Spring to Dance the place to be for Memorial Day in St. Louis

ST. LOUIS, MO — Apparently the Touhill Performing Arts Center is the place to be on Memorial Day weekend in St. Louis.  I expected a pretty good line-up of mostly regional and a few national companies; what I didn’t expect is the droves of people that come out for this event.  Folks practically climb over each other, not unlike the $99 sale at David’s Bridal, to pack into the more intimate Lee Theater for the 6 p.m. show, and the late show stuffs the 1625-seat Anheuser-Busch Performance Hall to the gills.

This festival is a bit mind boggling to me.  I guess I’ve gotten more accustomed to seeing low-budget, avant garde Chicago dance, since the Touhill’s Spring to Dance festival — which, essentially, is a really great marketing tool for its regular performance season — is reminding me what slews of lovely, trained, classical dancers look like.  With the lineup being primarily “trad” (as my friend Sid Yiddish might say), in the first two days I’ve seen ballet, tap, “contemporary”, and fusion genres of any of these three…. but I have yet to see something truly weird.  Pilobolus comes close, what with the contortions and the thong-clad dancers sitting on one anothers’ heads (which you instantly forgive them for on account of their brilliance).  Despite all the unitards and slick backed buns, what struck me the most of the first two days were a duo from Minneapolis who call themselves Sossy Mechanics.  Technically a theater group, Brian Sostek and Megan McClellan presented a delightful adaptation of their Trick Boxing that was captivating, smart, and laugh out loud funny.  Sostek and McClellan were a welcome relief from all the angsty, traditional modern dance I’ve seen the past two days.

Speaking of angsty, I can’t pass on the opportunity to comment on the two magnificent duets brought by Ballet X.  Among the plethora of other duets so far in the festival (because, you know, it’s cheaper to tour a duet than a group piece), X’s It’s Not A Cry brought me to my feet for the first time in ages.  This company’s interpretation of the sometimes confused and rarely effective emergence of contemporary ballet is exquisite, and the whole package of technical panache, innovative choreography, subtle costuming and brilliant lighting made for an evening I won’t soon forget.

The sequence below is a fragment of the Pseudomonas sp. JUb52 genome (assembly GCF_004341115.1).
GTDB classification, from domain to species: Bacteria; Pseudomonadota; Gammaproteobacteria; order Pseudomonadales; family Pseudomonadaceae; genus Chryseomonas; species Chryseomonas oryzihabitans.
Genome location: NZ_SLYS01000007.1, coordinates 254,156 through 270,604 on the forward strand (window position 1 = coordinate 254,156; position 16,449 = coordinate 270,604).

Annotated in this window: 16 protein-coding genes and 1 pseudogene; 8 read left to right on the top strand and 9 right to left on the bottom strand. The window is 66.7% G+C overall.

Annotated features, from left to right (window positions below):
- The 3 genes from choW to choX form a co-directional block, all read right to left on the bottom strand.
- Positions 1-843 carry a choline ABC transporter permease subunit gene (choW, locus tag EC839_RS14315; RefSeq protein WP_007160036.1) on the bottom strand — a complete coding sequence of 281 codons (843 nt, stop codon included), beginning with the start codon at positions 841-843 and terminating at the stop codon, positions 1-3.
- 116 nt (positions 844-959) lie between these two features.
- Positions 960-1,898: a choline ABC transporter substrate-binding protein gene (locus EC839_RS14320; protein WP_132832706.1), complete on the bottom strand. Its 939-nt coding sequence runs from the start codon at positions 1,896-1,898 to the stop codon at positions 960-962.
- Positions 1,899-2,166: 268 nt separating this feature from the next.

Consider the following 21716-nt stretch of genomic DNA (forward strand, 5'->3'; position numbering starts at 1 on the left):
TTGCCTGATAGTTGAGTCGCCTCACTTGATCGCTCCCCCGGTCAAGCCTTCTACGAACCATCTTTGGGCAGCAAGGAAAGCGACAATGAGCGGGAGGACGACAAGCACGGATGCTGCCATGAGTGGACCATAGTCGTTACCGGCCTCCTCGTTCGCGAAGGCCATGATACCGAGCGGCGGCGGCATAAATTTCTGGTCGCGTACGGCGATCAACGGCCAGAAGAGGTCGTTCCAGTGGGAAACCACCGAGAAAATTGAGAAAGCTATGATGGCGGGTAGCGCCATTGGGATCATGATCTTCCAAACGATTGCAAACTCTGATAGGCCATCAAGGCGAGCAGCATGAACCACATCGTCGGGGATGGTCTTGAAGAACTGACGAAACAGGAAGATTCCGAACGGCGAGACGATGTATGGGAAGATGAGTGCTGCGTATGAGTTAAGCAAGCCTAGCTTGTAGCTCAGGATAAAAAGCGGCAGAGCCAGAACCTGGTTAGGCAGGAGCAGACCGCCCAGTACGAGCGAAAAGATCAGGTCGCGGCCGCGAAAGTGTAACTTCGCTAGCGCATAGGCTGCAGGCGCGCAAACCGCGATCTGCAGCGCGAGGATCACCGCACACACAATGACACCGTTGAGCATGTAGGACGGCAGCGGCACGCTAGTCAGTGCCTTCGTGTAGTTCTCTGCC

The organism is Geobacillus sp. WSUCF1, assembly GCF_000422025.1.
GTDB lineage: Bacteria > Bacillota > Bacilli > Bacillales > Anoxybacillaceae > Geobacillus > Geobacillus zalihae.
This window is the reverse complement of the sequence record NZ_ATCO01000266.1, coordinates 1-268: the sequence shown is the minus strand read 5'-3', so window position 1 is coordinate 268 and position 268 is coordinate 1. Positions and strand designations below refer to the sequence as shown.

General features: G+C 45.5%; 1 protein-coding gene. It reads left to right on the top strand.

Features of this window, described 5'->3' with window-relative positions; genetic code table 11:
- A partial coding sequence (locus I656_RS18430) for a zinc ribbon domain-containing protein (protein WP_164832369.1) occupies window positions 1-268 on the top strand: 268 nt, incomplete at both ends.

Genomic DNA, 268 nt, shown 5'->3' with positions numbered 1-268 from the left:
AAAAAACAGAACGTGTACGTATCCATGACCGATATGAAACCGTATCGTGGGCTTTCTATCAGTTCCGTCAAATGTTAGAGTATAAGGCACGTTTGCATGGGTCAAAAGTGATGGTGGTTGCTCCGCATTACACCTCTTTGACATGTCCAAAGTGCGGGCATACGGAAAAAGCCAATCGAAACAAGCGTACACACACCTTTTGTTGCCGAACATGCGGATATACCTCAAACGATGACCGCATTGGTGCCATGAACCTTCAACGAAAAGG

Author: Lauren Warnecke

Lauren Warnecke is a freelance dance critic, contributing to the Chicago Tribune and Chicago Magazine. She is senior editor of See Chicago Dance. Lauren covers dance across the Midwest and writes regularly for Dance Magazine and Pointe with additional bylines in Milwaukee Magazine, St. Louis Magazine and Dance Teacher. Forthcoming publications include essays on ballet training in Chicago (University of Illinois Press) and Shirley Mordine (University of Akron Press). In 2020, Lauren published an opinion piece on the impact of COVID-19 on the arts in the South African journal Agenda. Lauren holds degrees in dance and kinesiology and has presented research on dance training practices at the National Dance Education Organization and the International Association for Dance Medicine and Science. She has co-facilitated critical dance writing intensives in Chicago and Durban, South Africa, and participated in writing residencies at the National Center for Choreography, Bates Dance Festival and JOMBA! Contemporary Dance Experience. Lauren teaches dance history and kinesiology for dancers, with part-time appointments at Loyola University Chicago and Illinois Wesleyan University.